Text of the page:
Lately I’ve been spending a lot of time on my video archival project (second in my nostalgic heart only to my vingate TV Guide collection), converting and editing thousands of hours of old video tape to DVD. Over the past few days, I’ve been working on the TV coverage of Ronald Reagan’s funeral, for no particular reason other than it was something to do, although it somehow seemed like the right thing at the time. And of course it was, for today is Ronald Reagan’s birthday.
It’s interesting, listening to the commentators during the funeral, at how surprised so many of them were at the huge outpouring of emotion after Reagan’s death. Brit Hume talked of wondering whether or not Reagan’s many years out of the public eye might have dimmed the memories of his countrymen, then wryly acknowledged, “How wrong I was!”
Watching the footage serves to remind us of how large, how great a figure Ronald Reagan was. He represented the first presidential vote I ever cast, and the best. Liberals and Europeans (if that’s not a redundancy) mocked him as a cowboy, a simpleton, a right-wing extremist, an almost cartoonish figure. But by the time of his death The Economist proclaimed him “The Man Who Won the Cold War.”
Reagan's enduring quality was that of optimism, of confidence in his nation and its people. Regardless of the circumstances, he remained sure that good would triumph in the end. It was a welcome message to a nation scarred by war, scandal and incompetence in its leaders. As Jimmy Carter prepared to leave office many wondered if the presidency was too big for one man - it turned out we only needed a man big enough for the office. Ronald Reagan was that man, larger-than-life, who rose to meet the moment and made it his own.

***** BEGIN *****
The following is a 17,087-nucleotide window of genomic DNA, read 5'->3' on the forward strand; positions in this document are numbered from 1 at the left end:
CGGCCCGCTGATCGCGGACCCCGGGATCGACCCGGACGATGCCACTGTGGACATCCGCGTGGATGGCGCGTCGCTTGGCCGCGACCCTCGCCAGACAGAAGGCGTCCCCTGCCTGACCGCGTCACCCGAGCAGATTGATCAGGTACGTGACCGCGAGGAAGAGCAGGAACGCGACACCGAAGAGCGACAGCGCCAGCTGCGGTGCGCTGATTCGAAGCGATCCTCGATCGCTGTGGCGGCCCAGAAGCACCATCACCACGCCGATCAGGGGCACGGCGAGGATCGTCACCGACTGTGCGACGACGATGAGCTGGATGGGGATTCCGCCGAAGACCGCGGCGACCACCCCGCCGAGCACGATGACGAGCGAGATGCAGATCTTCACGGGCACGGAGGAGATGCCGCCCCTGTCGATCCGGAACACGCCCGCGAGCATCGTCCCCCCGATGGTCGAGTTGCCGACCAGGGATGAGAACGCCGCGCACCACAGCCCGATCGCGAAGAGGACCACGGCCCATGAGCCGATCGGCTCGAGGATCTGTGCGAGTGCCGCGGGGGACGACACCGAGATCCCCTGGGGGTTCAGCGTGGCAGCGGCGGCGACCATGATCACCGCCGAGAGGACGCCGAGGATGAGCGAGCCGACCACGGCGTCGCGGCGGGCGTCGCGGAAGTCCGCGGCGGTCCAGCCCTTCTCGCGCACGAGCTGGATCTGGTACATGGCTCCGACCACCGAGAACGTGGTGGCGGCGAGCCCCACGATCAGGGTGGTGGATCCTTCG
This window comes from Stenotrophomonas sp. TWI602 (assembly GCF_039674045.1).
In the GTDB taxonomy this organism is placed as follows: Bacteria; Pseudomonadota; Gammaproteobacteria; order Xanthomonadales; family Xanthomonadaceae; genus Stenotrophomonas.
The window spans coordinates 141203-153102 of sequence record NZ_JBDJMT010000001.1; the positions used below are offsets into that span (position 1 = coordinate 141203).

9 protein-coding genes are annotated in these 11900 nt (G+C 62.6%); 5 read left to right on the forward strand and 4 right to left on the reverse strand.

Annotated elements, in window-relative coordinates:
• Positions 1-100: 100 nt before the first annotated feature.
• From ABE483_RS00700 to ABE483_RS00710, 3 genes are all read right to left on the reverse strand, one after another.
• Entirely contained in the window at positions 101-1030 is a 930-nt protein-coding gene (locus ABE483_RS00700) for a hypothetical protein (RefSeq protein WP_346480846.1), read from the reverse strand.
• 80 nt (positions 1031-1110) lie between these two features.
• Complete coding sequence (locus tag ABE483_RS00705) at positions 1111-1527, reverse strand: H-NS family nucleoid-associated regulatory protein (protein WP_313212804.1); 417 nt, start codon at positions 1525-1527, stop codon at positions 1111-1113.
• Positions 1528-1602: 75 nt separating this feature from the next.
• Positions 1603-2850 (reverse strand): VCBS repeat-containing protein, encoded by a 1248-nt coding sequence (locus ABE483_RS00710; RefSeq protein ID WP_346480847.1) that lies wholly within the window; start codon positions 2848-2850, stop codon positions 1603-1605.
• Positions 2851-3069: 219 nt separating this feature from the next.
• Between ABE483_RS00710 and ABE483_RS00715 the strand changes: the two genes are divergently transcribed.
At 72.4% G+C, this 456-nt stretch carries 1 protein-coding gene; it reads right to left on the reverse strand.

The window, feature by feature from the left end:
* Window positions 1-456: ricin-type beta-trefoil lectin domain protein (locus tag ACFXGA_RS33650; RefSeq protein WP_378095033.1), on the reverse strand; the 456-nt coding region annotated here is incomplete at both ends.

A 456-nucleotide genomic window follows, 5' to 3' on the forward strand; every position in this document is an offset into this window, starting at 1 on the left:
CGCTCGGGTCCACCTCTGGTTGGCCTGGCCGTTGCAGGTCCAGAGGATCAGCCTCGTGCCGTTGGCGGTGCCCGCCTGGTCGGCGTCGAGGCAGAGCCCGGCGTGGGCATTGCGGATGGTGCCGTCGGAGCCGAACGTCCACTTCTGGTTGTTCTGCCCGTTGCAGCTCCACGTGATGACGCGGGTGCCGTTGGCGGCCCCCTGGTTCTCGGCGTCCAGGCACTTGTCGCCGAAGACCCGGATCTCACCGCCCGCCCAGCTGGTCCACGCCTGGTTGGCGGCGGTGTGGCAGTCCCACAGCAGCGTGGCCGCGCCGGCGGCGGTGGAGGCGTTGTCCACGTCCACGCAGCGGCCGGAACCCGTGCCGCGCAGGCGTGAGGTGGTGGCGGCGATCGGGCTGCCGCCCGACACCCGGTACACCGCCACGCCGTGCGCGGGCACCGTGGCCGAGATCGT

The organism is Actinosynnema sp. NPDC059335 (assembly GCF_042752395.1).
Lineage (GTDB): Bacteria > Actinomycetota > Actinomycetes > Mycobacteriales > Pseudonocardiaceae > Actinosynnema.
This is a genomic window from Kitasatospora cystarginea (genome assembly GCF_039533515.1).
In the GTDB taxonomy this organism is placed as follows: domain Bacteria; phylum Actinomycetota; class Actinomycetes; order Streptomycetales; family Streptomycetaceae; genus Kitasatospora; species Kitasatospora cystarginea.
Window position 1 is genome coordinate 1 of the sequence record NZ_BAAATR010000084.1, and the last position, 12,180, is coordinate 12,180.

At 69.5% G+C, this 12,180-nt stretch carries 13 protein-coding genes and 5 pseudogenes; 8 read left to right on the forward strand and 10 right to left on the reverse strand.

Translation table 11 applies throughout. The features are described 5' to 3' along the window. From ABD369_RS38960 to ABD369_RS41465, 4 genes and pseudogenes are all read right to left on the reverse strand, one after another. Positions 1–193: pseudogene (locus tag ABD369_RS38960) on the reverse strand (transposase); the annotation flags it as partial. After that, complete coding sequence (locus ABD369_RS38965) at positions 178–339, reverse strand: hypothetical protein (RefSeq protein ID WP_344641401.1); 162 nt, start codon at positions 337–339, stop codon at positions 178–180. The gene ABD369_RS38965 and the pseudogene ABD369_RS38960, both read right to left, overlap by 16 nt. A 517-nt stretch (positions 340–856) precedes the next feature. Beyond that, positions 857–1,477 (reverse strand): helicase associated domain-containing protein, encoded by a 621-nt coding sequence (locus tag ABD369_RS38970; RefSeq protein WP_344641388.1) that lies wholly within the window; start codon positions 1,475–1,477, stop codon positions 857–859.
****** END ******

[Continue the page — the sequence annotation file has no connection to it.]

In the years since he left office he's continued to grow in stature, partly because of the smallness of his successors, but also because time has reaffirmed the values he held, the values that made America great. There was a decency about him, an honesty in the sense that what you saw was what you got. That's not to say that everything was perfect, that there weren't problems along the way. (Iran-Contra, anyone?) It wasn't the Golden Age of Pericles, but then Pericles' age wasn't golden, either.
As the coverage came to an end, the presidential historian Richard Norton Smith reflected on the images of the day: the world leaders gathered in Washington to pay homage, the hundreds of thousands who had passed by the casket in California and in the Capitol, the crowds, five and six deep, who had lined the motorcade route, waving flags and applauding in tribute as the hearse passed by. As the sun set over the Reagan Library at the end of this long day, he summed it up with a quote from Sophocles, "One must wait until the evening to see how splendid the day has been." It was safe to say, he said simply, that "It is evening in America."
And so it is.
Perhaps the best way to remember Ronald Reagan is by one of his more famous quotes, from his first inaugural address in 1981:
"We have every right to dream heroic dreams. Those who say that we're in a time when there are no heroes, they just don't know where to look."
We know what to look for today; we just don't know where to look. But it would be contrary to the dreams he dared to dream, the nation whose values he affirmed, if we were to simply give up and assume that America was incapable of producing more heroes. It will be morning in America again someday soon; the faith Ronald Reagan had in America and her people was not a misplaced confidence or one whose time had passed. If we do not turn our backs on all that is America, her history and heritage, her values and ideals, then the greatness that was and still is America will lead us in the future. And that will be the fitting legacy of Ronald Reagan.